Philip Norman's fourth novel, but first to be published in the United States, is the story of a young boy's slow awakening to the disappointments, cruelties and hypocrisies of life. It is a genre that has by now become rather threadbare; Norman's contribution to it is sensitive and well written, and his evocation of postwar Britain is appealing without being slurpily nostalgic, yet one comes to the end of "The Skaters' Waltz" with the sense of having gone through familiar territory one time too often.
The boy in question is named Louis Belmayne; the story covers his life, not on the whole a happy one, between the ages of 4 and 11. He is the only son of unhappily married parents who live on the Isle of Wight, where his father operates an amusement pier featuring slot machines and a roller skating rink. While his mother stays primarily in the background, his father is all-dominating:
"He occurred in Louis's life like a strong wind, obscurely glorying in its power to destroy ordinary conventions. His coming filled Louis with excitement that was also anxiety -- for some reason, when Dad was there, he became conscious of his own small silhouette, his weakness and paleness, the bareness of his legs against Dad's rough tweed, but above all, conscious of his inability to bend Dad, as other people, to his will. For words had no power when the hazel brown eyes looked at him: he felt his thoughts founder and his voice fail and fade beneath a curt and crushing logic."
Dad is a charismatic figure to his son and others, yet he is a born loser whose grand plans and schemes invariably come to naught. His one moment of glory was in the war, when the plane he was piloting was shot down and he was severely injured; after his recovery, though, his life -- and therefore those of his wife and son -- has been a succession of shabby jobs in unprepossessing places. His treatment of his family is inconsistent and capricious; he can be a charmer one minute, aloof and dismissive the next.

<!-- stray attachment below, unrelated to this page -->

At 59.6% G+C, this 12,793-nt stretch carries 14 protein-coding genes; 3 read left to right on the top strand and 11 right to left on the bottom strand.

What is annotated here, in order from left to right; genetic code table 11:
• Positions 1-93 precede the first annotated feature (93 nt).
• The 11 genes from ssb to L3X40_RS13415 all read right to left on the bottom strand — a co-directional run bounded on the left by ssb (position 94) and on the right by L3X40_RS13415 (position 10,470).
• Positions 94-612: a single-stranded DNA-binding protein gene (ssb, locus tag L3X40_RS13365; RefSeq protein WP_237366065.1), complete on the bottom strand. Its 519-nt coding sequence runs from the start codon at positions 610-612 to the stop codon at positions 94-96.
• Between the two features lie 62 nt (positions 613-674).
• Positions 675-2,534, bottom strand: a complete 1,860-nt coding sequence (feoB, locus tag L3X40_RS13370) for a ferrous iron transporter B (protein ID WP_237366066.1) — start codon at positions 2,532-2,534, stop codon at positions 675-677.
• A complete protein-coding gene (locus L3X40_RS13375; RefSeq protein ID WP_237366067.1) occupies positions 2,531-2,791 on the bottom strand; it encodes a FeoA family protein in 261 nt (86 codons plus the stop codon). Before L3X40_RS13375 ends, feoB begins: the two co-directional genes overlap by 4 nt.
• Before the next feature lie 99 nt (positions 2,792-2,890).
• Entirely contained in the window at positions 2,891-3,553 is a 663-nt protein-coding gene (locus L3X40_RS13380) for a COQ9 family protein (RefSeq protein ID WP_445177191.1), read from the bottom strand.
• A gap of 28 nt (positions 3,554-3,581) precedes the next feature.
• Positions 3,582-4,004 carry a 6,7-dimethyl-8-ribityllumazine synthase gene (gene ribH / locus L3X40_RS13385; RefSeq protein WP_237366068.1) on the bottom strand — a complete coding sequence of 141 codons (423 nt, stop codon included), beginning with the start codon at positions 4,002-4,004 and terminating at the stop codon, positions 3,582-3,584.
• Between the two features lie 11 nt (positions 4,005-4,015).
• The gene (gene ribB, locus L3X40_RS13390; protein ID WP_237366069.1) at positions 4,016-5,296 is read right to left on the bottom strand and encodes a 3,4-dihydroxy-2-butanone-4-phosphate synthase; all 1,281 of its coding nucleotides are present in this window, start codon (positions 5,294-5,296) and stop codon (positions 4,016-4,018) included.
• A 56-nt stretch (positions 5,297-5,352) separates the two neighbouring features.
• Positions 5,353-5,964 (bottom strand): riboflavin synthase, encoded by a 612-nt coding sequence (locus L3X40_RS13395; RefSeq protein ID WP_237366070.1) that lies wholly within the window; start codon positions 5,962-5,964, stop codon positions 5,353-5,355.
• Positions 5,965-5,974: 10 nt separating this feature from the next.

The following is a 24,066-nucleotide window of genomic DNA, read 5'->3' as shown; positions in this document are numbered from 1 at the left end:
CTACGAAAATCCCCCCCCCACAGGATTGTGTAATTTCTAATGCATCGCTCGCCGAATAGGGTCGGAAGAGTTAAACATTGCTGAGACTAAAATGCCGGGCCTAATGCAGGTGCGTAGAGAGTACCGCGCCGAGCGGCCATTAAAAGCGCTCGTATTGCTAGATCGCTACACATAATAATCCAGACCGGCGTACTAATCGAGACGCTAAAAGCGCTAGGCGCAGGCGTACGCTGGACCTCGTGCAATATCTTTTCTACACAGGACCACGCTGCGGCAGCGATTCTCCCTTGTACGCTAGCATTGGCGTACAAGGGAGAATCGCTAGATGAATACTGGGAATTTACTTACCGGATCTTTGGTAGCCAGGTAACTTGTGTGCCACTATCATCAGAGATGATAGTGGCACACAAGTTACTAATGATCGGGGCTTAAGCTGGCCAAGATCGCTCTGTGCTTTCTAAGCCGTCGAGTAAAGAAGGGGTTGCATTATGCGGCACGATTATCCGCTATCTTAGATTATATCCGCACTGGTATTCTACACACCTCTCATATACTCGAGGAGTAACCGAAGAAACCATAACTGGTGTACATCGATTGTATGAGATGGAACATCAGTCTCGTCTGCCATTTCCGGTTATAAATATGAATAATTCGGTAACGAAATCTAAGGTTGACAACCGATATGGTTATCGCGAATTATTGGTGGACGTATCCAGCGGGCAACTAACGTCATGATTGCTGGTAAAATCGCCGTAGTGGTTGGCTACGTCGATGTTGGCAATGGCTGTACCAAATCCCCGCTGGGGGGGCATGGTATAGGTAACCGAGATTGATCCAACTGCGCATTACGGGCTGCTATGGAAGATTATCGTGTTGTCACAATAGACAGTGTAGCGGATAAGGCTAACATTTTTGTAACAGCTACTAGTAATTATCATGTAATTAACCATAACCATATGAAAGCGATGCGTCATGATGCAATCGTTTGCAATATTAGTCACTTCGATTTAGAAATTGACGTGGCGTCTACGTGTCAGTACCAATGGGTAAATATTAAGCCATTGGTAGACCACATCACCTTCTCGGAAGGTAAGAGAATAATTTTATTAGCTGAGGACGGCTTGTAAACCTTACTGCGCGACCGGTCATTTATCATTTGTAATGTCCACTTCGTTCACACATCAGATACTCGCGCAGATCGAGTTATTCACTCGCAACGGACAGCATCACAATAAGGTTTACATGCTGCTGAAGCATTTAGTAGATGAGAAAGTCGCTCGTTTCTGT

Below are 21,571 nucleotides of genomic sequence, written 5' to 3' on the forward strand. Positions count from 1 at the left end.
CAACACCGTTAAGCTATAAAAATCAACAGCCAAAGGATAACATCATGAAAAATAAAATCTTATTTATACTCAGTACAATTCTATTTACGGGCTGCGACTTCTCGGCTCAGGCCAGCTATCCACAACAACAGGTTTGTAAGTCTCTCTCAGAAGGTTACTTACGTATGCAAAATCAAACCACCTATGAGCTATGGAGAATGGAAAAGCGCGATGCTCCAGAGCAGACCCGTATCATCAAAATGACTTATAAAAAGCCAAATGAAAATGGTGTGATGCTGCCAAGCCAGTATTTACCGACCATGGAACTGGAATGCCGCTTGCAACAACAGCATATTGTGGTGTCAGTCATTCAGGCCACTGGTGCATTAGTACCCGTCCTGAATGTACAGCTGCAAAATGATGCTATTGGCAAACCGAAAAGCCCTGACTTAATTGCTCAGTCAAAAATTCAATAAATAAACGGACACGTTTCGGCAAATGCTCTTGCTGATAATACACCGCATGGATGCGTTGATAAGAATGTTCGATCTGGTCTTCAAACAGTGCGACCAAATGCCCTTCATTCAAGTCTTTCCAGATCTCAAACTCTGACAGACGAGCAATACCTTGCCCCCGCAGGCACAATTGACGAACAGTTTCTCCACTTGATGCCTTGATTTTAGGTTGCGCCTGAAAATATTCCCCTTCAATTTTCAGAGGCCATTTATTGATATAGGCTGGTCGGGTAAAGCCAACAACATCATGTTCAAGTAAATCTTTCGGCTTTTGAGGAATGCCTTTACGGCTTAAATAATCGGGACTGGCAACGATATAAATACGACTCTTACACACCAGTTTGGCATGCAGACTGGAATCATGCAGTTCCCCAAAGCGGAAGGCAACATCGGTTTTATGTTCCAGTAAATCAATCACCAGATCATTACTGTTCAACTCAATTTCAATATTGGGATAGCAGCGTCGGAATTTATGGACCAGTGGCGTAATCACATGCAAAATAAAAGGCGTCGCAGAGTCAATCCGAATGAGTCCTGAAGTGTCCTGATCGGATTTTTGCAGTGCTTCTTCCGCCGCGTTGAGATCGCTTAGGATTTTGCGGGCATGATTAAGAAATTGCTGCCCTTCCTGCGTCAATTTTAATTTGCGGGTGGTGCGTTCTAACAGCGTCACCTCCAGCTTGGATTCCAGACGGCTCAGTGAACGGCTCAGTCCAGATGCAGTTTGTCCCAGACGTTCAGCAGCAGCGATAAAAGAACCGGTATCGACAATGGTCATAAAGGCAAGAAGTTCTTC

So Louis retreats into himself and his lonely existence, observing the passing adult show with fascination, surprise and fear. His longing for love unfulfilled by either of his parents, he turns to his paternal grandmother, Nanny Belmayne, whom he loves, "as she loved him, more than anyone in the world." She lives in London, in Clapham Old Town, and his visits there are the high moments of his life, just as she herself is the novel's most interesting, appealing character:
"Nobody could be like Nanny Belmayne, and yet every little old lady he saw was a little like her. Nanny Belmayne appeared to him as a monarch, ruling the whole race of old ladies, whose lives were regulated by her example who dressed corns or bunions, made pots of tea, suffered from bad legs, sucked peppermints, knitted tea-cosies, went to the Doctor's, bathed their feet, slipped covers over hot water bottles, stroked cats, took afternoon rests, drank Guinness, put false teeth in and discussed Rheumatism, Arthritis, Mr Churchill and the mild winter, with due acknowledgement and deference to the originator of these pursuits."
But not even Nanny Belmayne is perfect; the toy she promises to knit for Louis turns out not to be the one he had requested, and his disappointment at discovering that the treachery of adults extends even to her is deep indeed. But the letdown to which she subjects him is nothing compared to the duplicity of Dad, who grows increasingly distant from and impatient with his family. The arguments between his parents that Louis overhears grow ever more bitter and nasty; gradually it dawns on him that there is something scandalous in the relationship between Dad and a female roller skating performer who is a regular at the pier, a suspicion that is confirmed when Dad at last leaves the family.
This is all rather familiar material -- the lonely child, the weak mother, the irresponsible father, the other woman -- and Norman does little to spruce it up. For American readers the Isle of Wight makes an unusual and interesting setting, but that is not enough to compensate for the novel's almost unremitting bleakness or its slight, unenergetic plot. Philip Norman is a gifted and accomplished writer, but "The Skaters' Waltz" is disappointingly thin.